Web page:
What I don't understand is so I've been involved with men who were in open relationships and open marriages. Even the guy who I was referring to before, who I had that great conversation with, he was in an open marriage. But these are people who have been together for a while and then open it up later on, which that I can see. What I don't understand is like when you start a relationship open because to me you're just dating there has to be a line between a relationship like dating and a relationship. And when you're in an open relationship to begin with, then there's, like you know, I think it makes sense to do it later on.

Speaker 3:

I'll have, like guys that are in open relationships message me saying, oh, would you like to play? And I'm like no, go play with your boyfriend.

Speaker 1:

If I had a diamond, exactly.

Speaker 3:

If you have a boyfriend, go sleep with your boyfriend. That's why we're together. You know, don't come with me, it's no.

Speaker 5:

And it just feels. It just feels selfish to me because I'm like I'm over here trying to find the love of my life.

Speaker 1:

And you're like, oh, right there.

Speaker 5:

You found your boyfriend.

Speaker 3:

You're trying to keep it going out. It's gross.

Speaker 5:

It's just so gross you know, enjoy each other for as long as you can like together. And then if it gets to the point where you've been together for a long time and you want to spice things up, talk about it. Obviously it involves a lot of trust, a lot of communication. But you know, I think it's, I think it's something that should happen later on in a relationship, not in the beginning. Yeah, yeah.

Speaker 3:

Yeah, I agree with that, I think. If it does, I don't know. I just yeah, just be single or, like you know, don't yeah.

Speaker 1:

I think that's why I've been single for five years Because I don't, I don't.

Speaker 4:

It becomes more of it's, more of a business arrangement.

Speaker 3:

Yeah, yeah yeah, it's like that's perfect. Yes, that's perfect phrase.

Speaker 4:

Absolutely, you know, because it works for you economically to live at the same address. Yeah, To share the same power or do whatever it is, you're going to be single.

Speaker 5:

You're not single. The economy is not. Yeah, it's not it. It's expensive to be single.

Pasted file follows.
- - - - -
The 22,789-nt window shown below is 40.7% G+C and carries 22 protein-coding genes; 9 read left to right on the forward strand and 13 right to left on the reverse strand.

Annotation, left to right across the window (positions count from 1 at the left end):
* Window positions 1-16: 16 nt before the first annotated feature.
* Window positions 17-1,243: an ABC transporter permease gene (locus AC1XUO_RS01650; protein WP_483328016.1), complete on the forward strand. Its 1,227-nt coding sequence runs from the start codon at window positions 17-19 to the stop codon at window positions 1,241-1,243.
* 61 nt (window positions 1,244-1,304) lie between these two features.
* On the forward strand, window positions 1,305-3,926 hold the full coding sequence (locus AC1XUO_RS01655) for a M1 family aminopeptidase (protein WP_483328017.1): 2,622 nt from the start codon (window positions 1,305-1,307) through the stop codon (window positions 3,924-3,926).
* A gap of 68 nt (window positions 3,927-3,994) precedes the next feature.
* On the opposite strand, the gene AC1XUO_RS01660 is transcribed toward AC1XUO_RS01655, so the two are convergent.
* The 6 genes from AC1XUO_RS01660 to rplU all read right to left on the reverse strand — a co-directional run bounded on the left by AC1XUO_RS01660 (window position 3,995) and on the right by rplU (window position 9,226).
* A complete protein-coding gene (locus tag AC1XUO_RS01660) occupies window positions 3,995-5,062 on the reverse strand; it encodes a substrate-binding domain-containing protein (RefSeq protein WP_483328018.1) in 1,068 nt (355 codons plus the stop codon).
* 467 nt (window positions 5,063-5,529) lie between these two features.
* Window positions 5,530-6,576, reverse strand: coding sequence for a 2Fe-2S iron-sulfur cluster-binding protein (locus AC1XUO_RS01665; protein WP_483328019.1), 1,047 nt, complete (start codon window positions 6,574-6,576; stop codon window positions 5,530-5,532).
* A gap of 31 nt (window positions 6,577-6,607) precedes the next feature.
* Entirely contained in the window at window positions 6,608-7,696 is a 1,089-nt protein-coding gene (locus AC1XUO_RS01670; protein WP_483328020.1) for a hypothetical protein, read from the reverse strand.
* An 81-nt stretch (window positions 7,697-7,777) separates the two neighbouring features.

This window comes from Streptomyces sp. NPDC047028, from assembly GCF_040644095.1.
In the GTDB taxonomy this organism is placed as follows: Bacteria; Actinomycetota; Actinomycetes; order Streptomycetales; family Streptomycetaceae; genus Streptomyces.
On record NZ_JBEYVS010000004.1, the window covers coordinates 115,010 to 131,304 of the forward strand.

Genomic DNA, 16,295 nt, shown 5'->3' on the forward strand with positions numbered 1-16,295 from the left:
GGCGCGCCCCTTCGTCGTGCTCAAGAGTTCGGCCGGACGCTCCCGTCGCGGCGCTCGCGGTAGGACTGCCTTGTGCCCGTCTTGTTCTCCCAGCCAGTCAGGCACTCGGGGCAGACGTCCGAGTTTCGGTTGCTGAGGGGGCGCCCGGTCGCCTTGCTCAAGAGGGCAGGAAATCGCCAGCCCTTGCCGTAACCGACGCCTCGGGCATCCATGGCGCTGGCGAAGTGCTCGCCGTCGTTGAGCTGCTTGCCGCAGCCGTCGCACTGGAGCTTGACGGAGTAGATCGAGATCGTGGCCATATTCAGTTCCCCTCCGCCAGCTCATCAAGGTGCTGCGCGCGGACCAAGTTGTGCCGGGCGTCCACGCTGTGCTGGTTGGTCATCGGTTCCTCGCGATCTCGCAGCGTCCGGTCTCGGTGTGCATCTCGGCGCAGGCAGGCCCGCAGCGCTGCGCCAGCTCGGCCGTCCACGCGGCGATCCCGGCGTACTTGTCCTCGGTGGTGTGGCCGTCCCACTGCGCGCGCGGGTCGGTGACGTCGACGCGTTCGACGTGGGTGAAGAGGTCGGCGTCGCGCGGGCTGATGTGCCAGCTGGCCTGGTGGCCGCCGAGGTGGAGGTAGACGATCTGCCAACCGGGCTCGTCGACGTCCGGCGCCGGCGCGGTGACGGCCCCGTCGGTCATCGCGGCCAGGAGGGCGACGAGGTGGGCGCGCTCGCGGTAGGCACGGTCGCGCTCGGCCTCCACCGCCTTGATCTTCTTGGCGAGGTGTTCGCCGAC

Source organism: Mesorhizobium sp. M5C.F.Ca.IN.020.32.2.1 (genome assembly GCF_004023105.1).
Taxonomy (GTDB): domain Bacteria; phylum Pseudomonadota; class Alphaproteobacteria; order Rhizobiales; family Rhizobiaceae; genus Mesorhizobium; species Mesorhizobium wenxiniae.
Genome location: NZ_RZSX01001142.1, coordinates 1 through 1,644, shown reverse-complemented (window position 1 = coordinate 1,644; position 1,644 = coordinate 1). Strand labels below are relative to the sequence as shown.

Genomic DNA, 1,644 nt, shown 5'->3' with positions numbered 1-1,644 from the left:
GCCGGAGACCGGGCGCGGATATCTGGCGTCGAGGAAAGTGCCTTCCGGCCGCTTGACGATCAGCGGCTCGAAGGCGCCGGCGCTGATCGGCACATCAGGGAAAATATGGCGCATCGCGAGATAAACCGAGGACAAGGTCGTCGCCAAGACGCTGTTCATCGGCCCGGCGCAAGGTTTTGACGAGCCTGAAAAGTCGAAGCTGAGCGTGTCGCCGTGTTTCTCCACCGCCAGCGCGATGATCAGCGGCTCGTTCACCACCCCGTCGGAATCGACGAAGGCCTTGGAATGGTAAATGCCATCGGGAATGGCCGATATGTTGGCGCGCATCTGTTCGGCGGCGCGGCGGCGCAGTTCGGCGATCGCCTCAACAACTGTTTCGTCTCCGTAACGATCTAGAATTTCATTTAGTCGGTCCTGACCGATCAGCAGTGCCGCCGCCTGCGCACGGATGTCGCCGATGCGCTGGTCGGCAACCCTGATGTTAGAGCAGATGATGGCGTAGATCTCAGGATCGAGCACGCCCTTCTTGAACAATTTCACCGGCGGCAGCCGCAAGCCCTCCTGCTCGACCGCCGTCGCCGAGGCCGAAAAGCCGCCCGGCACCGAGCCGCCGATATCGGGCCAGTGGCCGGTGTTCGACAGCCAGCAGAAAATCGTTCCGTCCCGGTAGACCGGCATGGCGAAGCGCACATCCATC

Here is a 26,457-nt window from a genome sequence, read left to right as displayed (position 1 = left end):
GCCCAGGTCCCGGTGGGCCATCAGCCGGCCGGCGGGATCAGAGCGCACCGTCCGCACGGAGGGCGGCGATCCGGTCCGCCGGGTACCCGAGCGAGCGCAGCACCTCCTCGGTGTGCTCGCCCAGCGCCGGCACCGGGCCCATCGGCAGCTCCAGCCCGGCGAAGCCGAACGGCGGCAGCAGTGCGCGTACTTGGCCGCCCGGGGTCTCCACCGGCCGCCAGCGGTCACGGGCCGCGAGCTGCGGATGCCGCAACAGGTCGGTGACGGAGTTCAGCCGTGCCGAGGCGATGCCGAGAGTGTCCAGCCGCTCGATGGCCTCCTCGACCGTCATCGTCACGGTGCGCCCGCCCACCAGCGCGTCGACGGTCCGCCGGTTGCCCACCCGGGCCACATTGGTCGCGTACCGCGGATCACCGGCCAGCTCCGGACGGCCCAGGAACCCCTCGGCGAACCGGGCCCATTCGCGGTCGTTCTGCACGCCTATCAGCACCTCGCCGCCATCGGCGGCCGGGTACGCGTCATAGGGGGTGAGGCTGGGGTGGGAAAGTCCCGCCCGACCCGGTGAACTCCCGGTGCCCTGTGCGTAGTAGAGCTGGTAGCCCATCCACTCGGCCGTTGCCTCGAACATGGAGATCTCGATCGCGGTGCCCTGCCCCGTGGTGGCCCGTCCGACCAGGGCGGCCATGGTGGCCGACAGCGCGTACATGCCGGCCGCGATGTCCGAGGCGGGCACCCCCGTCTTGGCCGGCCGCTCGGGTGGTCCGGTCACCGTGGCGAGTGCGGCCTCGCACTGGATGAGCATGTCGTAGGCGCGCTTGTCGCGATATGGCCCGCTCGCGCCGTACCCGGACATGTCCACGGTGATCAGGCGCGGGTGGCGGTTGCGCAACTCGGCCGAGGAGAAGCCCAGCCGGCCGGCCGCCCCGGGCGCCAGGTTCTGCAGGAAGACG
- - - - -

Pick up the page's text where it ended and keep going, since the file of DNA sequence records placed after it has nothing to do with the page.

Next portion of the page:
Speaker 1:

Now it's not convenient, is it?

Speaker 3:

Yeah, my one rule is I don't sleep with people that are in relationships or couples. I'm like, yeah, I'm pretty much.

Speaker 5:

At that point I'm the same way, like, yeah, and it's interesting too, because when I moved from San Diego to Seattle, like San Diego I didn't know many people in open relationships and back then I was like I didn't really care. But then when I moved to Seattle, the moment I opened up Brander, like about like 85% of people were in open relationships. Yeah, and I'm like what? Like it was almost a culture shock to me. I was like what is this? Like where are the single people?

Speaker 5:

I know, and even now it's so hard and I even put on my profile like I'm not looking for partnering men, like a partner. Anyway, like you know, there are a few exceptions to that, but it's like, you know, it just makes it so hard for me and that's probably why, you know, I don't have sex for like months at a time, because it's like everyone who hits me up is in a relationship. I'm just like I don't want to deal with that. Just go speak with a boyfriend, go speak with a boyfriend. But you know my friend who's in his fourth phase right now, he loves sleeping with couples.

Speaker 3:

He loves all that.

Speaker 5:

He loves getting our partner. I'm just like all right, right, guys.

Speaker 1:

Okay, let's move on to I don't know how, if we're going to agree or disagree about this, but what do you think about Pride? Do you think it's necessary?

Speaker 2:

Yeah, of course I think it's necessary, because you know that it's all about movement. And yeah, of course it is.

Speaker 1:

Sorry, I'm talking about the Pride events, Pride. I'm not talking about the meaning of Pride. Yeah, of course what we were supposed to do. I do, I do.

Speaker 2: